On a side note - would anyone (qualified) like to comment on whether there is any difference between the 'scheduled fee' paid to practitioners by private insurance vs Medicare?

    And similarly (although I realise this is very hard to quantify) - what percentage of private patient lists would revert to public IF the private insurance incentives were removed; given that many people like myself would simply pay up or self-insure?
     
  5. Aedo

    Aedo F1 Rookie

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    #1155 Aedo, Dec 28, 2012
    Last edited: Dec 28, 2012
    You're driving me nuts! Do you truly not understand how insurance works? Insurance companies pay out to various health sector parties a significant proportion of the funds they receive. You may not personally benefit but that is not the point - insurance companies don't keep all of your premium as profit if you don't make a claim - they spend it covering costs of other claim (and as it is a very competitive industry their profits are modest).
     
  6. Aircon

    Aircon Seven Time F1 World Champ

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    Oh come ON....next you're going to be telling me that's how all insurance companies work!!
     
  7. Horse

    Horse Two Time F1 World Champ
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    Really??...........No?
     
  8. greg246

    greg246 F1 World Champ
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    :sigh: we went through this before. Nicole (hope you don't mind me referring to you guys Pap, feel free to delete) was admitted to a PUBLIC hospital as a PRIVATE patient. That means the health fund PAID money to the PUBLIC hospital for use of the bed AND consumables etc AND paid the health provider for their services. They received direct attention from a specialist rather than have the course of the pregnancy followed by a midwife. THAT is the purpose of taking out insurance in this case. The actual bill would have been higher than what Pap paid. As for whether the money should go straight to Mt Isa Hospital, well that depends on your ideological viewpoint. In my experience, NO, public departments have virtually zero accountability and are extremely poor money managers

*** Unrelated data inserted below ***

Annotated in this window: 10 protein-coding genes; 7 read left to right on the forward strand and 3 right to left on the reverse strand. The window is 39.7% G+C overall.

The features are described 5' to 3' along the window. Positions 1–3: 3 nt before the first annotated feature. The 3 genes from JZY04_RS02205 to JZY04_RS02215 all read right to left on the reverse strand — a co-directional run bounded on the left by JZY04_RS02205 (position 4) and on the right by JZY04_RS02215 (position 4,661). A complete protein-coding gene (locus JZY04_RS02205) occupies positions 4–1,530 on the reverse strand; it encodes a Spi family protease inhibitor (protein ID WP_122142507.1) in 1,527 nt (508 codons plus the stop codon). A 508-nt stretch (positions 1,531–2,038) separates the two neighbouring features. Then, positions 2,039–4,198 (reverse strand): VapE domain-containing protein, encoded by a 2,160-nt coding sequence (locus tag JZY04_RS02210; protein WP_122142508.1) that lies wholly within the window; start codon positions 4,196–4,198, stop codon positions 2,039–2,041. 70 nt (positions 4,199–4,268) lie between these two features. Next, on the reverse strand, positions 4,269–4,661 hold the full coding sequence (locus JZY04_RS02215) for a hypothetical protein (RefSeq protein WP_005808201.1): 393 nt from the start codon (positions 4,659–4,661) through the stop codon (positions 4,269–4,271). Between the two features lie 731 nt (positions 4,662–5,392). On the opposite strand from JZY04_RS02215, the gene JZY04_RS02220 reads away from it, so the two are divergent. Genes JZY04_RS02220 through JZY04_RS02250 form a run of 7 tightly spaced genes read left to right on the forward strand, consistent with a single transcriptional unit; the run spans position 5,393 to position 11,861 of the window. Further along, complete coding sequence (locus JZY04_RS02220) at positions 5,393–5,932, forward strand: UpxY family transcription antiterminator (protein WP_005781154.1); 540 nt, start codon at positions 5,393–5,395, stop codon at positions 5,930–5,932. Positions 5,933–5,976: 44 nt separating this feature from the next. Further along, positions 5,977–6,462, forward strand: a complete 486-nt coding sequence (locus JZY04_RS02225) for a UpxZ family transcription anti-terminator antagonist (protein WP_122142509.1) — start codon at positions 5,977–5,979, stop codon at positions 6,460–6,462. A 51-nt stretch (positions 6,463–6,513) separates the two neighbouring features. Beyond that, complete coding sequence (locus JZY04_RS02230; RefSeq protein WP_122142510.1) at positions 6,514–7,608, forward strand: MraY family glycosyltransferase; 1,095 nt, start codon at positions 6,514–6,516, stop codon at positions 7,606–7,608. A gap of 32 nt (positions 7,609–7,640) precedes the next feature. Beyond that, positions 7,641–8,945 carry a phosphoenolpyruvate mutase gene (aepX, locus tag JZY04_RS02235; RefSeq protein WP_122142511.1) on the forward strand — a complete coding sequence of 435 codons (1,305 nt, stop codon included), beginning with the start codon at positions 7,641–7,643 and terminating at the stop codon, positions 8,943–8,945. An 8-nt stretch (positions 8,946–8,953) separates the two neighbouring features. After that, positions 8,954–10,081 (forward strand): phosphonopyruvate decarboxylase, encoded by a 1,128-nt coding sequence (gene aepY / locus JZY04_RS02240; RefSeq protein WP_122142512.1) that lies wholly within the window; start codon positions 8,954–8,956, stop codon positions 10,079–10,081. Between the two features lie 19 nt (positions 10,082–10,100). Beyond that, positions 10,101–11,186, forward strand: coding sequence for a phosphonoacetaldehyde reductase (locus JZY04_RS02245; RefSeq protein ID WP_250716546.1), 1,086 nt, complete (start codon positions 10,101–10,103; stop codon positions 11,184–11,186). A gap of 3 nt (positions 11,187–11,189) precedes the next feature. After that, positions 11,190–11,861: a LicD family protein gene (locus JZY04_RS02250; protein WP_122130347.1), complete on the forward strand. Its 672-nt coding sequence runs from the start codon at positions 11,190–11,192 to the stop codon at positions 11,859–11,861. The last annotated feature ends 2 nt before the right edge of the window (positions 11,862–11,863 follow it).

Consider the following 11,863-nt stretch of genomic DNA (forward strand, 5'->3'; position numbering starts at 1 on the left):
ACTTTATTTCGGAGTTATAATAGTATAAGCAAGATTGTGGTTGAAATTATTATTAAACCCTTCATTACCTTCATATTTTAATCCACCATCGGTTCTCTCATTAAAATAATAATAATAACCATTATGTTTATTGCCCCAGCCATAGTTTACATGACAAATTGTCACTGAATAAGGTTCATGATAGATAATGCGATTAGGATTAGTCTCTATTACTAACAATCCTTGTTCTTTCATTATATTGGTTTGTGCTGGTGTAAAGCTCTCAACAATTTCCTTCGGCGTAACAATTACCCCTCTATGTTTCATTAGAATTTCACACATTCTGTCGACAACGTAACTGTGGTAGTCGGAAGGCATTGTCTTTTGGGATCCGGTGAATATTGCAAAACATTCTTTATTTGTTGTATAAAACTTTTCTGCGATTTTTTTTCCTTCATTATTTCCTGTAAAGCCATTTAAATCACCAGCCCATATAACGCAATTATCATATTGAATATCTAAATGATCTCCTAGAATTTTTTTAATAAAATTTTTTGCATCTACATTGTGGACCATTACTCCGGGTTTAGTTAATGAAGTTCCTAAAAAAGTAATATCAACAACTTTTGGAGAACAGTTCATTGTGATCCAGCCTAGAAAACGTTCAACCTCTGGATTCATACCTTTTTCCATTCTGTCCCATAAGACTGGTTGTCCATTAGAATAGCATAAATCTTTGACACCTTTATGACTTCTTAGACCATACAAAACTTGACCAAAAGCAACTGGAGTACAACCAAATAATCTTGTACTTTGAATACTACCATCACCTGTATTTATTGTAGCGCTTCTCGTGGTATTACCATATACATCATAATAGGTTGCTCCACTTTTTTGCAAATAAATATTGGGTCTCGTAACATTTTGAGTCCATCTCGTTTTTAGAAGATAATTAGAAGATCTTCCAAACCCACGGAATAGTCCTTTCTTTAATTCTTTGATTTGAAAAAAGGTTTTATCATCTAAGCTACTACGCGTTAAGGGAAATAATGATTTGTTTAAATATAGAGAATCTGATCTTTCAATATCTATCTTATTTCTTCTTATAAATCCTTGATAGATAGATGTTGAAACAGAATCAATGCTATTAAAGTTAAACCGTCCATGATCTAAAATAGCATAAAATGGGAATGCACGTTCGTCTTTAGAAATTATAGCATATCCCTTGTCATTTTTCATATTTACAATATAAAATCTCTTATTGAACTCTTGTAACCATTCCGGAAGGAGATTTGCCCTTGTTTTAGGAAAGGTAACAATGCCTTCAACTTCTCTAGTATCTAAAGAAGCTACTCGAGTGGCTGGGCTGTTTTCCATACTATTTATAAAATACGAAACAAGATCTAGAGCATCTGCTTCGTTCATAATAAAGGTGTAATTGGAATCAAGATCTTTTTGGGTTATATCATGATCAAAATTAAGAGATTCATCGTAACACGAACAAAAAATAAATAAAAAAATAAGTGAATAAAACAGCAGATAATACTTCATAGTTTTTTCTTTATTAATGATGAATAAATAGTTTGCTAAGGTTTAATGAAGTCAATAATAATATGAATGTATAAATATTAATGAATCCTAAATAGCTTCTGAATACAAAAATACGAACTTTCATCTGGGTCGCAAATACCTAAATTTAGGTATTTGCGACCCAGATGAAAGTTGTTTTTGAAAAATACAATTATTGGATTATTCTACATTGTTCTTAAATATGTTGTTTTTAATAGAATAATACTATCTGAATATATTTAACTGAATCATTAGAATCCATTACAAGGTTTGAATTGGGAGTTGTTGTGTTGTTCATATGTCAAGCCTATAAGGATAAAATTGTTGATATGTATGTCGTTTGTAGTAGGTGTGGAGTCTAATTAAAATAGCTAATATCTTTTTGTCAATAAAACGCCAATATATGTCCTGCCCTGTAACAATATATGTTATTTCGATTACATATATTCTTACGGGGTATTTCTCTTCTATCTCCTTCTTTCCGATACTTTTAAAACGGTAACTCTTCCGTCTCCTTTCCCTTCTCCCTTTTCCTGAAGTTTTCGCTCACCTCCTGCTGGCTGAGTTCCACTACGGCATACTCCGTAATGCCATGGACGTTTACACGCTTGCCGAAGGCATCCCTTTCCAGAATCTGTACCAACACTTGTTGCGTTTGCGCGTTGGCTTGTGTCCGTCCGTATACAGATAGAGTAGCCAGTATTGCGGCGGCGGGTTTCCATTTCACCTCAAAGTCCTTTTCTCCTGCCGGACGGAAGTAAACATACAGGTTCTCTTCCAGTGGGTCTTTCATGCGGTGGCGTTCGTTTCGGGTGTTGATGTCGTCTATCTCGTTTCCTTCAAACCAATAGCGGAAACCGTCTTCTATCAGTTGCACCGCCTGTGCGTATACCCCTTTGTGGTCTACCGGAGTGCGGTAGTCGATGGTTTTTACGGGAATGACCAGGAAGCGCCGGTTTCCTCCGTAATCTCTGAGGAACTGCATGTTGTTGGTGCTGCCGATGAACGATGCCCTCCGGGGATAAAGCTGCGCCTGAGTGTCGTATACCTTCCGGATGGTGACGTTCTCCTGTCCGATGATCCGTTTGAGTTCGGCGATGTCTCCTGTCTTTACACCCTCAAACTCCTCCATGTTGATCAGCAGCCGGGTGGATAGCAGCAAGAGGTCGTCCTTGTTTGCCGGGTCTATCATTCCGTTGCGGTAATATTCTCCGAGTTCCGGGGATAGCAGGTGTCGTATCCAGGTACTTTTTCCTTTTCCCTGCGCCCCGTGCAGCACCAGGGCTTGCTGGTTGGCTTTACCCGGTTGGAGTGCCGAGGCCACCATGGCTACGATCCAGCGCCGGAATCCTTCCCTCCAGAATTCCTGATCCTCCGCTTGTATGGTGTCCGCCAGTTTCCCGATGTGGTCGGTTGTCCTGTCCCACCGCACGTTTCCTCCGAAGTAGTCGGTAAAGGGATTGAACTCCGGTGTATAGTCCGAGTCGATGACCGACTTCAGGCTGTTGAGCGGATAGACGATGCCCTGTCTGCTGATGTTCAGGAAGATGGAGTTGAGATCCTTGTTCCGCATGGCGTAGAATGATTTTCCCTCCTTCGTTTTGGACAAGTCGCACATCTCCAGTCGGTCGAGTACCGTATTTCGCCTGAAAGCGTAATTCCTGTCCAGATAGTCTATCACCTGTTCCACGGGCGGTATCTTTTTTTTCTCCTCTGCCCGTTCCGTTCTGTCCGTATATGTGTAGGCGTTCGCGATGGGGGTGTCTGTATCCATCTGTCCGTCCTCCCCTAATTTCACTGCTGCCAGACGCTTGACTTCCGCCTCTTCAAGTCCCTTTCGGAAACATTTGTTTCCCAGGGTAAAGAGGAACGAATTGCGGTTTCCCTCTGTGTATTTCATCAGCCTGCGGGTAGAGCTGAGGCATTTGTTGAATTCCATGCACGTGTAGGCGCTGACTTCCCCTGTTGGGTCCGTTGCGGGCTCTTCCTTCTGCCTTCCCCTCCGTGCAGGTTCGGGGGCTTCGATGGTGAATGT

Doctors set their own fees. They can choose to charge the Medicare Benefit Schedule or not. If you are an outpatient and your GP charges the schedule fee, Medicare will refund 100%, if you see a specialist 85%. If you are an inpatient Medicare will pay 75% and the amount the insurer will pay for the "gap" depends on your policy. The MBS in some/most instances does not reflect the actual cost of the service and has changed very little over the last 10 years. eg the MBS fee for a pelvic ultrasound is $60. This is a half hour procedure. If we bulk bill the patient, Medicare will pay $57. The sono techs are on around $60/hr, so that leaves $27 to cover machine costs, room lease etc. We lose money on every bulk billed pelvic ultrasound. I can't see how a bulk billing practice in a remote area would survive

    No idea, but here are some figure re what happened around the time incentives were introduced

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  9. PAP 348

    PAP 348 Moderator
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    You're right mate, not a problem. :)